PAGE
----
Cookies Policy
X

This site uses cookies. By continuing to browse the site you are agreeing to our use of cookies.

I accept this policy

Find out more here

Color, Color Terms, Categorization, Cognition, Culture: An Afterword

No metrics data to plot.
The attempt to load metrics for this article has failed.
The attempt to plot a graph for these metrics has failed.
The full text of this article is not currently available.

Brill’s MyBook program is exclusively available on BrillOnline Books and Journals. Students and scholars affiliated with an institution that has purchased a Brill E-Book on the BrillOnline platform automatically have access to the MyBook option for the title(s) acquired by the Library. Brill MyBook is a print-on-demand paperback copy which is sold at a favorably uniform low price.

Access this article

+ Tax (if applicable)
Add to Favorites

image of Journal of Cognition and Culture

Recent work on color naming challenges the idea that there are shared perceptually salient colors or color categories that are "hardwired" into homo sapiens and provide the basis for one of the most famous cross-cultural claims of all time, Brent Berlin and Paul Kay's claim that there is a small number of "basic" color terms (eleven), and that some subset of these terms is present in every human language (Berlin & Kay, 1969; see Kay and Maffi, 1999; Kay and Reiger, 2003; and Kay 2005 for updates).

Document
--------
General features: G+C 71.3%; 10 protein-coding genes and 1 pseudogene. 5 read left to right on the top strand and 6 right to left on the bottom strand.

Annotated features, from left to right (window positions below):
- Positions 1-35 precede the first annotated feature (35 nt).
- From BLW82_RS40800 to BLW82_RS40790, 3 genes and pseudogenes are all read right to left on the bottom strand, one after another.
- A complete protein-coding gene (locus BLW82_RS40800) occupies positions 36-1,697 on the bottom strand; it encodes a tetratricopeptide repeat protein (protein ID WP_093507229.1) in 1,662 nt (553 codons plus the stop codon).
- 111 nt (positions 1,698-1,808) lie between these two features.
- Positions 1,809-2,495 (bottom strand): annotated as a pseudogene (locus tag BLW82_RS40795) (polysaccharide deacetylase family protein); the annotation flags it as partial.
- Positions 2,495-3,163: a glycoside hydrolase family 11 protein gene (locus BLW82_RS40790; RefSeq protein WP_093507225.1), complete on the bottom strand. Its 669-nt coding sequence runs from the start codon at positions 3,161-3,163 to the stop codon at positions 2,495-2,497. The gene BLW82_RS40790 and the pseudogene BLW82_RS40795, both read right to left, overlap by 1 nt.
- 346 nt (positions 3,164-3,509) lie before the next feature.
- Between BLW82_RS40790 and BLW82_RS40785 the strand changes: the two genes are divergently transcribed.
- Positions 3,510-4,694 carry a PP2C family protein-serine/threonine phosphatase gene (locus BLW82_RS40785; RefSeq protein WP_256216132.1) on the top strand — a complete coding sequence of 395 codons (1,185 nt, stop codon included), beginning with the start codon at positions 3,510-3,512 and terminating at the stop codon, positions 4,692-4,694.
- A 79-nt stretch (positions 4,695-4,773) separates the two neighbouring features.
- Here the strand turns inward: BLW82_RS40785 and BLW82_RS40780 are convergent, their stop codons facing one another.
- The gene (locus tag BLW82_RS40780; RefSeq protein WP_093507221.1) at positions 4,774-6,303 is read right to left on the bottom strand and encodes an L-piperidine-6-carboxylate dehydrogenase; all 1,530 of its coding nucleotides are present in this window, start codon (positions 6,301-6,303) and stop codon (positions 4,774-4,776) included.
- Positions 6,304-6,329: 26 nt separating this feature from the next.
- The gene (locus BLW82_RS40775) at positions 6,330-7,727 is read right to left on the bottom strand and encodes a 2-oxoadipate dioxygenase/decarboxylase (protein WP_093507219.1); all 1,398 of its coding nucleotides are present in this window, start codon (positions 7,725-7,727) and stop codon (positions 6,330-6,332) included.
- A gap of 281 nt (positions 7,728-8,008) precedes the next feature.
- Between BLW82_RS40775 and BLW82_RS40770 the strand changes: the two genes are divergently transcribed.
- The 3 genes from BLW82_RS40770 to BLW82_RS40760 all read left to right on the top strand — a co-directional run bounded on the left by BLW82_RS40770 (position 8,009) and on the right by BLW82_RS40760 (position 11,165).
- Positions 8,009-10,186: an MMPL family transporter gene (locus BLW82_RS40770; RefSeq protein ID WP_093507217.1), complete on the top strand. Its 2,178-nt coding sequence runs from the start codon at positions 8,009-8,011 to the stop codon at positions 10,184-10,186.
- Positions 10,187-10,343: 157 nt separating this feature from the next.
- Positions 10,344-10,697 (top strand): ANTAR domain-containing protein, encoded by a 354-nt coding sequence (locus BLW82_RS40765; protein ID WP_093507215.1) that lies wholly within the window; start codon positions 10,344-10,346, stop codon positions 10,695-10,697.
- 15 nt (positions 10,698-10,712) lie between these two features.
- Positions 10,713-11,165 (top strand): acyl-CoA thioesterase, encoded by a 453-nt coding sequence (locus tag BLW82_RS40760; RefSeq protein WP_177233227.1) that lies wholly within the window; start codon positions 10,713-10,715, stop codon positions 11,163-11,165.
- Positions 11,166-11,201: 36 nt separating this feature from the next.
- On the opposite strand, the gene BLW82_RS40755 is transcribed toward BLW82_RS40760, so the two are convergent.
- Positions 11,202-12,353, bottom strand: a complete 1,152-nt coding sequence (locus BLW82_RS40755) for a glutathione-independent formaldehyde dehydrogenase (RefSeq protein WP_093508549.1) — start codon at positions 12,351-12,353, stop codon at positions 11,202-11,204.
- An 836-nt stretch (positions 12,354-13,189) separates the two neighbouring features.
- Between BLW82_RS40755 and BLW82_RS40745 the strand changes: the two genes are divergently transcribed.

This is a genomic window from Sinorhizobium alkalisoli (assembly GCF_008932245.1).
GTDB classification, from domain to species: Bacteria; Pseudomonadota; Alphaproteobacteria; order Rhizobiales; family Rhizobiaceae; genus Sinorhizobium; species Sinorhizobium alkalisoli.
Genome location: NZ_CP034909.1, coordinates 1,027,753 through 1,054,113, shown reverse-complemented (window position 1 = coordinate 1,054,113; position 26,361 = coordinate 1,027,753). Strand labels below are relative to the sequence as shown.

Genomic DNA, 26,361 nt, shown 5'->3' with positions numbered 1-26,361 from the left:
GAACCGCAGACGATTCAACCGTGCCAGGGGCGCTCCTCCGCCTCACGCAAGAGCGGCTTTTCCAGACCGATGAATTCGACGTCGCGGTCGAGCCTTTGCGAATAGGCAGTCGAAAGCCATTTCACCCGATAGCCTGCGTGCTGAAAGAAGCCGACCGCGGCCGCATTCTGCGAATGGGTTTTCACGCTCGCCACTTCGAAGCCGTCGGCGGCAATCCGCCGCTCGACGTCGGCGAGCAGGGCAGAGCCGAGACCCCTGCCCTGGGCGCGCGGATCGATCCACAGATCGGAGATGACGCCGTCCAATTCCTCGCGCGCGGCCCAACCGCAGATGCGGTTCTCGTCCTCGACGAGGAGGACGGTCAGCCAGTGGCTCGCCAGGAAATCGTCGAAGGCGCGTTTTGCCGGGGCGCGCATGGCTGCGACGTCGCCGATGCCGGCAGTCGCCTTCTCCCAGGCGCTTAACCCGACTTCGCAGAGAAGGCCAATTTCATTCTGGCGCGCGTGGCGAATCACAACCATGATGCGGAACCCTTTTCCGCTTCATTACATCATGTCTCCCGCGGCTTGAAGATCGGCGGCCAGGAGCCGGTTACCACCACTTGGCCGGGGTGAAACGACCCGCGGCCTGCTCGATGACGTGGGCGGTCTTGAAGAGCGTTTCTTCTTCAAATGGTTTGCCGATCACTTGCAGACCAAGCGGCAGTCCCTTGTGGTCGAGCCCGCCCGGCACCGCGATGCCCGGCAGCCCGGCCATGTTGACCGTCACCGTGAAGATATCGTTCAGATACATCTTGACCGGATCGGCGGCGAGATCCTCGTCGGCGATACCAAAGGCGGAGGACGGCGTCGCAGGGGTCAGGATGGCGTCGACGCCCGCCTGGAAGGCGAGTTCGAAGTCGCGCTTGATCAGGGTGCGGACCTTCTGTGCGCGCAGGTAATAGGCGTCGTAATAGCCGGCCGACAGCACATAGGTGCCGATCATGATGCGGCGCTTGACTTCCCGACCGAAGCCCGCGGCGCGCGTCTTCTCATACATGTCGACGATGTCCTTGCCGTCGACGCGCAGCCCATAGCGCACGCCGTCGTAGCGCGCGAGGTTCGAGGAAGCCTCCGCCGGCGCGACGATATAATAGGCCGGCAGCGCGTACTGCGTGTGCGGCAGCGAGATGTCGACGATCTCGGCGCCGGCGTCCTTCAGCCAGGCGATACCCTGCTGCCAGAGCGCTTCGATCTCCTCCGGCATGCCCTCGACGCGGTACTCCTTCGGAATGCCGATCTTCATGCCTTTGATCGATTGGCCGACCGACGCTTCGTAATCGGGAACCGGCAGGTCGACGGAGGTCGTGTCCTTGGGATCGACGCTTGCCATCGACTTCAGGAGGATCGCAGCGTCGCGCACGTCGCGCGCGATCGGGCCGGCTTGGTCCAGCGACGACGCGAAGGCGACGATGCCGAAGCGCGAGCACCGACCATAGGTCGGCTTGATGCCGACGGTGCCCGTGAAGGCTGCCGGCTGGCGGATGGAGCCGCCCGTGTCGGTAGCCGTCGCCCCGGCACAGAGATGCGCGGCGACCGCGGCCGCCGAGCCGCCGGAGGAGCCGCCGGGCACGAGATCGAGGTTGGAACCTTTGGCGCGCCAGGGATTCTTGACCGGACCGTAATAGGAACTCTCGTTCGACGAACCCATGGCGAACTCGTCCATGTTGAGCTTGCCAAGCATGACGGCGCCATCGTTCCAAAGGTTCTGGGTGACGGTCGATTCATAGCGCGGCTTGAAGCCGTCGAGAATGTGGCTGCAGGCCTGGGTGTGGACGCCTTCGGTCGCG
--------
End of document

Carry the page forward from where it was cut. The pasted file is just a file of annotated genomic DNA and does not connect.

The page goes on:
10.1163/156853705774648545
/content/journals/10.1163/156853705774648545
dcterms_title,pub_keyword,dcterms_description,pub_author
6
3
Loading
Loading

Full text loading...

/content/journals/10.1163/156853705774648545
Loading

Data & Media loading...

http://brill.metastore.ingenta.com/content/journals/10.1163/156853705774648545
Loading

Article metrics loading...

/content/journals/10.1163/156853705774648545
2005-10-01
2016-09-30

Sign-in

Can't access your account?
  • Key

  • Full access
  • Open Access
  • Partial/No accessInformation